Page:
|Short Name:||Sir Walter Scott|
|Full Name:||Scott, Walter, Sir, 1771-1832|
Walter Scott was born in Edinburgh, August 15, 1771. In 1786, he commenced his apprenticeship as writer to the Signet. In 1796, he first appeared before the public in a translation of Burger's "William and Helen." Many poetical works followed, until in 1814, he began the series of "Waverly Novels." He died at Abbotsford, September 21, 1832. It is related that on his death-bed he distinctly repeated portions of the Latin original, upon which "That day of wrath, that dreadful day" is based.
--Annotations of the Hymnal, Charles Hutchins, M.A., 1872
Scott, Sir Walter, Bart., was born in Edinburgh, Aug. 15, 1771, and died at Abbotsford, Sept. 21, 1832. Although so successful and widely known as a poet, he made no direct contributions to hymnody whatever. His condensed rendering of the “Dies Irae", and his hymn of Rebecca in Ivanhoe, "When Israel of the Lord beloved" (q.v.) were utilized as hymns for congregational use by others, but were never intended for such a purpose by himself. His work and rank as poet, novelist, and historian are fully set forth in his Life by J. G. Lockhart.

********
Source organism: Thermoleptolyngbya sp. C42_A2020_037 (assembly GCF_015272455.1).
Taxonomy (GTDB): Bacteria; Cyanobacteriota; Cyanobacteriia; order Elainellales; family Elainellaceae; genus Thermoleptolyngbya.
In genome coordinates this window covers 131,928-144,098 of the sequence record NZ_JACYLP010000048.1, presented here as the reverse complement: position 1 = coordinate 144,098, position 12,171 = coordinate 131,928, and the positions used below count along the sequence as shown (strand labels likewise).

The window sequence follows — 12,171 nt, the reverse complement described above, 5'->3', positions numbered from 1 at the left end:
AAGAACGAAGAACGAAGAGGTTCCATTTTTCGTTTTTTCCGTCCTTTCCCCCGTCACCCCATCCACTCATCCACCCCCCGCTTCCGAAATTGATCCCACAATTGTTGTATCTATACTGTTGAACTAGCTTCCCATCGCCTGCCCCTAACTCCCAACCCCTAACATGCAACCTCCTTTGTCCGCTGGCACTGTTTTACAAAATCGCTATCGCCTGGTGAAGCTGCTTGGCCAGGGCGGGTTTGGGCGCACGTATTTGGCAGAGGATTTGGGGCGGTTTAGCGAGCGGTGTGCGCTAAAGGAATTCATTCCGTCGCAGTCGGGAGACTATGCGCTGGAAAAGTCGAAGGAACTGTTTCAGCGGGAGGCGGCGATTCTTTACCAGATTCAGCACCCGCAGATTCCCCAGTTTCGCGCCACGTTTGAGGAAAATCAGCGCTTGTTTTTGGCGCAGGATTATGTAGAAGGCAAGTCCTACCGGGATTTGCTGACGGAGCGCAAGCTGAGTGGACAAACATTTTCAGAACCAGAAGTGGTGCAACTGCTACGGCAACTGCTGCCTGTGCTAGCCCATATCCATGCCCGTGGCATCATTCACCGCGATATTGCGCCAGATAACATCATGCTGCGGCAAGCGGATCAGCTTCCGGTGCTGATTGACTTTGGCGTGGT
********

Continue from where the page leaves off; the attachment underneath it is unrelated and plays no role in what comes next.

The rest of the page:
--John Julian, Dictionary of Hymnology (1907)
|Texts by Sir Walter Scott (7)||As||Authority Languages||Instances|
|Im heil'gen Bibeluche leigt||Walter Scott (Author)||2|
|O present still, though still unseen||Walter Scott (Author)||1|
|What power shall be the sinner's stay||Walter Scott (Author)||3|
|That day of wrath, that dreadful day||W. Scott (Author)||English||239|
|The Lord will come: the earth shall quake||Walter Scott (Translator)||English||1|
|When Israel, of the Lord beloved||Sir W. Scott (Author)||English||101|
|When shall we meet again? Meet never to sever?||Walter Scott (Author)||English||1|